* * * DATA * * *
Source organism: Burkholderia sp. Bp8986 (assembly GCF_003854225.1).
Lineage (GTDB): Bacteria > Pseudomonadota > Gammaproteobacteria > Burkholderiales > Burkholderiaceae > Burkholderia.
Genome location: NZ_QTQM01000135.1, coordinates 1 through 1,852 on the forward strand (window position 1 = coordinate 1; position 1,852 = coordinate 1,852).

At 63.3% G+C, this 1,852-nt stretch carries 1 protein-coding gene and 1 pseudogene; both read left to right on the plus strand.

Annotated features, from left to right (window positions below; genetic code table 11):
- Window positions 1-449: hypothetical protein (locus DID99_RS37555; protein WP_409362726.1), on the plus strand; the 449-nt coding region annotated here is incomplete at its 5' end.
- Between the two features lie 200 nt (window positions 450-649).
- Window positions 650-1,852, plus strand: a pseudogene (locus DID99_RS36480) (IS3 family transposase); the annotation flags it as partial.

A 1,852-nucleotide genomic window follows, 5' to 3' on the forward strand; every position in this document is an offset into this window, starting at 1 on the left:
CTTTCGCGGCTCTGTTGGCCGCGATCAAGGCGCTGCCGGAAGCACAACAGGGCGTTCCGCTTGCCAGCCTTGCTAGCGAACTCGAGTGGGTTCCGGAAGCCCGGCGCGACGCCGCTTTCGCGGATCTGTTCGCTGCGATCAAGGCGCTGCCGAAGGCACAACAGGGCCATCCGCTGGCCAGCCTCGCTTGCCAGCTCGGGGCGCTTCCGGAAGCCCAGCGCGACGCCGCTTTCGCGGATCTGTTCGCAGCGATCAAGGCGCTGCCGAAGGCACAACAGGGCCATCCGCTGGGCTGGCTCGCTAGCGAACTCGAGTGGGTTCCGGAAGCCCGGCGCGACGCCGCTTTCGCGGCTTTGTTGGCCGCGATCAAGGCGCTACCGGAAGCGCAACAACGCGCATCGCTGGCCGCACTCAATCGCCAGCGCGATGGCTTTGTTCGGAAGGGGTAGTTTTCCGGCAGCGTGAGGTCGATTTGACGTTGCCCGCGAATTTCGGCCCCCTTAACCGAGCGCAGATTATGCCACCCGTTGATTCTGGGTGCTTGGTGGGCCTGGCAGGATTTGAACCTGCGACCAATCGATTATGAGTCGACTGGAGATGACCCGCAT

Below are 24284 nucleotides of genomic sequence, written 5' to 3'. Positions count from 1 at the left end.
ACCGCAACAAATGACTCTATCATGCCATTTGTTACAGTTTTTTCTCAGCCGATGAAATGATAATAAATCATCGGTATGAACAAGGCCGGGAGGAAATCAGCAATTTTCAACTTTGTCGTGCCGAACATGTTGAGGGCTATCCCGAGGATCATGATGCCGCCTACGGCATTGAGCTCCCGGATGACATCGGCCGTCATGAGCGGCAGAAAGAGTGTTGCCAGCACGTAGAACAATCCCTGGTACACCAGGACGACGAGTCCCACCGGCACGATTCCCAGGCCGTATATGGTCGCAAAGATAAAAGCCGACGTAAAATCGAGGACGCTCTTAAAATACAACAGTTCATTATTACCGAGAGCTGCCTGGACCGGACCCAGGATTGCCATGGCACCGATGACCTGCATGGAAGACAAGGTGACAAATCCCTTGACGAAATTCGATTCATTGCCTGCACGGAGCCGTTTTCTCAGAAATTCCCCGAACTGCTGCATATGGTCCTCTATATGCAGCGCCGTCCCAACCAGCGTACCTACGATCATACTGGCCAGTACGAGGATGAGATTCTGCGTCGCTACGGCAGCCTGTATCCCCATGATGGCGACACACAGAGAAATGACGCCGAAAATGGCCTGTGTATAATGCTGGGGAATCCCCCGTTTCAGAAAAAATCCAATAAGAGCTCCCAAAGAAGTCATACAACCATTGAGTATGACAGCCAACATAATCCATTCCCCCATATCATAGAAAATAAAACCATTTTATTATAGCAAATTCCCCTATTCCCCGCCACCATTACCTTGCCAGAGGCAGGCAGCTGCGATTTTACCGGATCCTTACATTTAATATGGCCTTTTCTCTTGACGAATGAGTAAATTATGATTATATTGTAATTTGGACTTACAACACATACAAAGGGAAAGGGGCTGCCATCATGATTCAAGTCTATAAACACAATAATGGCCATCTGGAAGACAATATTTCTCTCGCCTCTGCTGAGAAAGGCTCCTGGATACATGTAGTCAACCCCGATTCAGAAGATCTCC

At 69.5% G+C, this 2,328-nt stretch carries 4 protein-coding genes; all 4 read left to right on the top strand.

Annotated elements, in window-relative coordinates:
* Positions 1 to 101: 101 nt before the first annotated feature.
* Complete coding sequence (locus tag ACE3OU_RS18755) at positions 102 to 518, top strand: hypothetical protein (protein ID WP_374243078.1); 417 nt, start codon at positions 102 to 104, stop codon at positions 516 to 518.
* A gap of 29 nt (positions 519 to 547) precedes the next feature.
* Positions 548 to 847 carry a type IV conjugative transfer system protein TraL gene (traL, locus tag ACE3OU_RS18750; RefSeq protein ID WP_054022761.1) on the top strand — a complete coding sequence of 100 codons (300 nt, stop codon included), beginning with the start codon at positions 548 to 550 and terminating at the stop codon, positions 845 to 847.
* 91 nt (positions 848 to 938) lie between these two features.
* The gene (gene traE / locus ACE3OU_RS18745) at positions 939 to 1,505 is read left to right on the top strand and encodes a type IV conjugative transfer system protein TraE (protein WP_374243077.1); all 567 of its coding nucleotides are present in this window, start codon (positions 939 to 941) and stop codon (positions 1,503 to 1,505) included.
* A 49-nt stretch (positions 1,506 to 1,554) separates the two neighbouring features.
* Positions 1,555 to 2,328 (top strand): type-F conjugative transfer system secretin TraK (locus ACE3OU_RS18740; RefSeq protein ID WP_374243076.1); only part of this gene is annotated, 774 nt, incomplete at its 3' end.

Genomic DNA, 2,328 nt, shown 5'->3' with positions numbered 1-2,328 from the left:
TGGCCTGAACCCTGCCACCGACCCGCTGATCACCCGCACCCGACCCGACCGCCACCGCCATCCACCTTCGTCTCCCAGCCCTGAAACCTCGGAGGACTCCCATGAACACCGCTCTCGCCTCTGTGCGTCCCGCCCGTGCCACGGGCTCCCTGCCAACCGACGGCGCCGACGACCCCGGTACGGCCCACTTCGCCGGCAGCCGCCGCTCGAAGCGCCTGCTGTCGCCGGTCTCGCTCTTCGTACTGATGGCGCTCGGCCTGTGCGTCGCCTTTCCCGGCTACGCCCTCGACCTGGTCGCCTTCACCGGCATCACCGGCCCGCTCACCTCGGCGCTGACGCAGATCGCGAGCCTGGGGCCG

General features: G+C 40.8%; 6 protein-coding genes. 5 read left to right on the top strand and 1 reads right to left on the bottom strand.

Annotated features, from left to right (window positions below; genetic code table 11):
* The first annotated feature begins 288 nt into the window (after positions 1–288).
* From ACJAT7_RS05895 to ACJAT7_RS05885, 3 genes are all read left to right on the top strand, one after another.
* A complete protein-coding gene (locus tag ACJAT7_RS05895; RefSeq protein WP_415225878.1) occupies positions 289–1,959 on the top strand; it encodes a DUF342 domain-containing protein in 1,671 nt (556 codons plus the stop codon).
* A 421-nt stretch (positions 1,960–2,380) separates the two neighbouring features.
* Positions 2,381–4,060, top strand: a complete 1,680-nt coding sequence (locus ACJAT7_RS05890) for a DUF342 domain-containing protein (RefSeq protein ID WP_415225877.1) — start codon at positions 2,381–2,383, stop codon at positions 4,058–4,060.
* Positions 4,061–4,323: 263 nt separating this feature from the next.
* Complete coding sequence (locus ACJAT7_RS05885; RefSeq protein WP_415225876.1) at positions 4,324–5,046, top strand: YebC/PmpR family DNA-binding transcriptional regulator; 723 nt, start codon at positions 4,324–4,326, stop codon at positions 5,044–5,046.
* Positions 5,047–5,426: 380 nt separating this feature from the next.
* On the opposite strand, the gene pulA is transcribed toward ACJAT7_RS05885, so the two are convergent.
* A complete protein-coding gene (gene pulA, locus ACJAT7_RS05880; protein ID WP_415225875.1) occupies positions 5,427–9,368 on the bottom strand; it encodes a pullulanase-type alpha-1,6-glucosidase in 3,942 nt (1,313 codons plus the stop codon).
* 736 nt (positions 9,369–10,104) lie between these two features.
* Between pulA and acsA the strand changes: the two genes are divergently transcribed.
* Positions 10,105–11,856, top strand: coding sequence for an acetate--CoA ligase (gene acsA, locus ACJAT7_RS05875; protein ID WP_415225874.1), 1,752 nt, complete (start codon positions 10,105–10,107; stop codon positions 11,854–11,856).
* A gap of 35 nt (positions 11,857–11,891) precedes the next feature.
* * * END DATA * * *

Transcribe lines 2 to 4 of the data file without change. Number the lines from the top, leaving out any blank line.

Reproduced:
Lineage (GTDB): Bacteria > Pseudomonadota > Gammaproteobacteria > Burkholderiales > Burkholderiaceae > Burkholderia.
Genome location: NZ_QTQM01000135.1, coordinates 1 through 1,852 on the forward strand (window position 1 = coordinate 1; position 1,852 = coordinate 1,852).

At 63.3% G+C, this 1,852-nt stretch carries 1 protein-coding gene and 1 pseudogene; both read left to right on the plus strand.